Leah: Alternatively, if you work in a very physically demanding occupation, like construction or something of that nature, even a mild physical impairment can prevent you from successfully completing those job duties. So, if the insurance company doesn’t consider both, then it might incorrectly determine that you’re still capable of performing your occupation. And as you mentioned, insurance companies may use their own vocational experts to evaluate your occupation, but it’s important that you provide your own evidence of what both the physical and cognitive duties of your job work to make sure that they’re doing this correctly and accurately. And as you said, it can be important to write down.

Leah: Think about your job. What did you do on a day-to-day basis both physically and cognitively and write that down. Then, think about your medical conditions all your conditions, even if you may not think that it impacts it, think about it. Write down the symptoms and really just take a frank look at how all your condition impacts your ability to do all those physical and cognitive duties that you listed. This will allow you to explain in detail to the insurance company why you’re disabled from your own occupation. As you talked about, a firm like CCK who has experience handling these claims, we don’t just gather that medical evidence, we gather that vocational evidence from the employer, from experts, if necessary, and submit all that to the insurance company to fully demonstrate why our clients meet that own occupation definition of disability.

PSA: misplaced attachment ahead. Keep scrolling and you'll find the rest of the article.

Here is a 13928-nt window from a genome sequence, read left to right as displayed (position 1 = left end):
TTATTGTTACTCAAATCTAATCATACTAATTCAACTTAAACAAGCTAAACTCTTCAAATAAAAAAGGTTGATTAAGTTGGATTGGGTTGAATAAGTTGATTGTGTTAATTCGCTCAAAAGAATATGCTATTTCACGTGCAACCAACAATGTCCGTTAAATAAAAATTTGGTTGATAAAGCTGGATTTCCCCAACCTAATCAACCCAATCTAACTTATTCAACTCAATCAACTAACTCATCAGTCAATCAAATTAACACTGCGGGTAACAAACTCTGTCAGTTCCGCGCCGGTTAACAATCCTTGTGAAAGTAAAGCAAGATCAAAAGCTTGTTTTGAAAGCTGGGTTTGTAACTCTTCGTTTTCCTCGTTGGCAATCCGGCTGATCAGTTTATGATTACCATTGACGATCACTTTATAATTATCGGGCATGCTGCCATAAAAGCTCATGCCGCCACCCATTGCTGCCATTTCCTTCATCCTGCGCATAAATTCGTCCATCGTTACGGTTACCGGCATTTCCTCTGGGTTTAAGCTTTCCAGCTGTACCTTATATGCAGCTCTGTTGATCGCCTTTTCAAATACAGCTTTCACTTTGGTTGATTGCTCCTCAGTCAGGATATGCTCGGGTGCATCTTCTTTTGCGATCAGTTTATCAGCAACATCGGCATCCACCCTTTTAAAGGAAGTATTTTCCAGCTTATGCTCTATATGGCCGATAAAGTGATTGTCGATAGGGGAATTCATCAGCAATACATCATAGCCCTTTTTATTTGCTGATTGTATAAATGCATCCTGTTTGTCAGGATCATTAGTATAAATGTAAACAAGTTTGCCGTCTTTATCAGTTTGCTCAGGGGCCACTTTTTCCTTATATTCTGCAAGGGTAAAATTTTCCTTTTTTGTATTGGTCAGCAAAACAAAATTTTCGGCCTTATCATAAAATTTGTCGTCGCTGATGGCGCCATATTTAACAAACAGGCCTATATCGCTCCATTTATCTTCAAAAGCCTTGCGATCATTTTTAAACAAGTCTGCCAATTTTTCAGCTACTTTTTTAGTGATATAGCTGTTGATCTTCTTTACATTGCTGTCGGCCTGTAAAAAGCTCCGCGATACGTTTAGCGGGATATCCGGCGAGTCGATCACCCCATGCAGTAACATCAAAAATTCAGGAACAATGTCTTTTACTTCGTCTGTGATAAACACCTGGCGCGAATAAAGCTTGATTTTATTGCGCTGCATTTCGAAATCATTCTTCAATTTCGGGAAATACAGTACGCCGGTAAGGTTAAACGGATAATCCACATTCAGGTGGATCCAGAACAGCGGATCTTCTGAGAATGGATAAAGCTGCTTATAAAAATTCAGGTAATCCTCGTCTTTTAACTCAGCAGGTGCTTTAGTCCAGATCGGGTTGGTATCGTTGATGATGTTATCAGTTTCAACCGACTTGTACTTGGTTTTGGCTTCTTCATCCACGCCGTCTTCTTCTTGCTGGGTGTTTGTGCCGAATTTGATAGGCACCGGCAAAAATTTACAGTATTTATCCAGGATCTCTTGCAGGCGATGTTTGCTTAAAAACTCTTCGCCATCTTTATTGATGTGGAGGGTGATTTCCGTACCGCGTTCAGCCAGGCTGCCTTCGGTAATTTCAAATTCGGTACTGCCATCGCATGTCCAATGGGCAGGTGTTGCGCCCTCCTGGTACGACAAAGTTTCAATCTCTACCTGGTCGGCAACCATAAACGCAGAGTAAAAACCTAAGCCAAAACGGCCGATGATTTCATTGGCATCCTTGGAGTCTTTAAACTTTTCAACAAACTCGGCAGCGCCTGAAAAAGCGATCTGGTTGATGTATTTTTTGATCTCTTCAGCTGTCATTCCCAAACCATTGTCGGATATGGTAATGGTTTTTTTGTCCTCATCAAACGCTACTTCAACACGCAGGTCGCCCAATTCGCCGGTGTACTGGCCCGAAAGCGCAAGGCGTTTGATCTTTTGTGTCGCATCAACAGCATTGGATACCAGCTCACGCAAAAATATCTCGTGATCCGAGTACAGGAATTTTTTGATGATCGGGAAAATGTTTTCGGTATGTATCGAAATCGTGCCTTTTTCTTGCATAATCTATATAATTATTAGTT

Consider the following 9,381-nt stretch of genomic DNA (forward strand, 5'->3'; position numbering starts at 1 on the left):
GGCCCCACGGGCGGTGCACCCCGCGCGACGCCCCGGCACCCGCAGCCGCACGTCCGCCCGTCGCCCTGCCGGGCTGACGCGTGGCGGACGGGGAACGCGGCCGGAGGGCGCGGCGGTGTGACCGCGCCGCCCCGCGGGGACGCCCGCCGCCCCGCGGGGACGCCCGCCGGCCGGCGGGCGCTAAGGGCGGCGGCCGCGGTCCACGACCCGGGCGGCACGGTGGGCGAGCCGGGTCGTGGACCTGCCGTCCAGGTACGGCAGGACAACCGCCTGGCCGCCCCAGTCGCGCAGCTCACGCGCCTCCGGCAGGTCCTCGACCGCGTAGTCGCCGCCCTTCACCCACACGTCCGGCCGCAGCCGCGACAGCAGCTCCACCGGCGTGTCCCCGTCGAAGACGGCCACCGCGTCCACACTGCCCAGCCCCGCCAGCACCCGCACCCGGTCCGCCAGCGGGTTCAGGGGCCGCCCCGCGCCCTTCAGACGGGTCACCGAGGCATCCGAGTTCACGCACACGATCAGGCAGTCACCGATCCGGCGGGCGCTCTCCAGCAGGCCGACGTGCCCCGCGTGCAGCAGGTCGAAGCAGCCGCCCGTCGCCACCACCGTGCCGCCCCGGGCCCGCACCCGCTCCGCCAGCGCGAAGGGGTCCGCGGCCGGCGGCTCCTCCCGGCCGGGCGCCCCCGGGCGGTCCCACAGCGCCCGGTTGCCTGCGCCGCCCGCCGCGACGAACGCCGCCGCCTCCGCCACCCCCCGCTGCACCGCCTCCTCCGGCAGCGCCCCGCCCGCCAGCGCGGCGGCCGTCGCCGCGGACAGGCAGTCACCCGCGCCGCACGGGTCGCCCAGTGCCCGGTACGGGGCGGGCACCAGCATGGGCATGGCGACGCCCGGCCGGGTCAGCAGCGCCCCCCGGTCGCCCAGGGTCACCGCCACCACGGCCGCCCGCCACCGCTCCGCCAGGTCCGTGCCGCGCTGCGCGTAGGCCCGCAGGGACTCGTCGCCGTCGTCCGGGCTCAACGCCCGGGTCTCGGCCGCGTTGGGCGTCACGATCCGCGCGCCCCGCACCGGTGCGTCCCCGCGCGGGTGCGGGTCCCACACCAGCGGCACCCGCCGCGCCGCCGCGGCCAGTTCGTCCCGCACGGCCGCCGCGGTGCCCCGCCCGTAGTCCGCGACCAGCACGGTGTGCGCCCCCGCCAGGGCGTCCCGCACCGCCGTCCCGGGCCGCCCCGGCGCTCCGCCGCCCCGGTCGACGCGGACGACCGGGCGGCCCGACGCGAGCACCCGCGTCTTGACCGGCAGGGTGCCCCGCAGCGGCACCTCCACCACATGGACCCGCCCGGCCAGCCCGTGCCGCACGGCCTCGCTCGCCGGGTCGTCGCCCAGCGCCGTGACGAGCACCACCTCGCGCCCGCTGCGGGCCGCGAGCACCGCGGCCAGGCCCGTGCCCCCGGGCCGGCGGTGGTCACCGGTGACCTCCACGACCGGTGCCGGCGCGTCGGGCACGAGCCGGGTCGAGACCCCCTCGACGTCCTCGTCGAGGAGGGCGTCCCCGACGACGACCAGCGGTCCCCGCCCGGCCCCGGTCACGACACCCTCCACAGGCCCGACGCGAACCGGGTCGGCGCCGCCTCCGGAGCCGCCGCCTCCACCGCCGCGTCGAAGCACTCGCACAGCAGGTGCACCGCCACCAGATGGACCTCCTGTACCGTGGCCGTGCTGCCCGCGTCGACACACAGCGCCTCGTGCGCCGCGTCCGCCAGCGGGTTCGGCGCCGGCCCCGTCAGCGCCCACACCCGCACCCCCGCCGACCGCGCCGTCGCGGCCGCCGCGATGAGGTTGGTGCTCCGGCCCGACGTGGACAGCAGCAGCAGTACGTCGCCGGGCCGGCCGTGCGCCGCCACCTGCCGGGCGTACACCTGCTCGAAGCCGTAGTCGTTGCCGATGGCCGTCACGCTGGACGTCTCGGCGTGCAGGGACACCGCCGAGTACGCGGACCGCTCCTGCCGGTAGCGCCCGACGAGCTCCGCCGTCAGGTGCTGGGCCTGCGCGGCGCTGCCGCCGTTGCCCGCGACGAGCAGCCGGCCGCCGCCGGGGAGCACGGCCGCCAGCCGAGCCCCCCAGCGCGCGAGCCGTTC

Mason: Leah, one additional thing we see is, where people have been working while disabled for a time, they may have reduced their job duties or taken less income, earned less money due to their disability. And when you’re making an own occupation claim, it’s really important to take a very close look at that. And should your own occupation be what you were doing when you stopped working fully in that job because you’re disabled. So, that’s something you want to look at the terms of the policy carefully and really examine that closely because you could lose out on benefits. You could have a more difficult definition of disability to satisfy if your occupation is easier. So, typically you want to relate it back to the job you were doing before your impairments impacted your ability to do it. But it is a real fact intensive analysis, you really need to look at the terms of the policy. That’s a real great issue to involve an attorney on. That’s something that we deal with on a regular basis. So, please feel free to reach out to us if you have questions on that.

Leah: So, as we’ve been saying all along, good place to start thoroughly read your long-term disability policy so that you’re aware of the own occupation definition of disability as defined by your particular insurance company. And if you do need to file a claim under an own occupation definition of disability, keep in mind that the insurance company is often going to determine how your own occupation was performed in the national economy and not according to your particular employer when they’re evaluating your claim. But as we discussed, they still have to consider the duty you are actually doing and what they determine your own occupation to be, has to be accurate. And if it’s not, that can lead to a wrongful denial of benefits. The attorney at Chisholm, Chisholm and Kilpatrick, we have experienced assisting individuals with long term disability claims and procuring the evidence needed to demonstrate what the own occupation was and why your clients are unable to do that occupation. This is gathering medical evidence from treating physicians. Gathering evidence from the claim of themselves about their job and gathering evidence from vocational experts. We understand this can be a long confusing process and especially if there’s lots of different requirements that must be met under your policy. So, it costs nothing for you to reach out to us and see if we’re able to assist you with your long-term disability claim.

Mason: Thank you Leah. Yeah. Our numbers, we’ll probably post it. But 401-331-6300 and you can you can find us in the web at Thank you all very much for joining us today.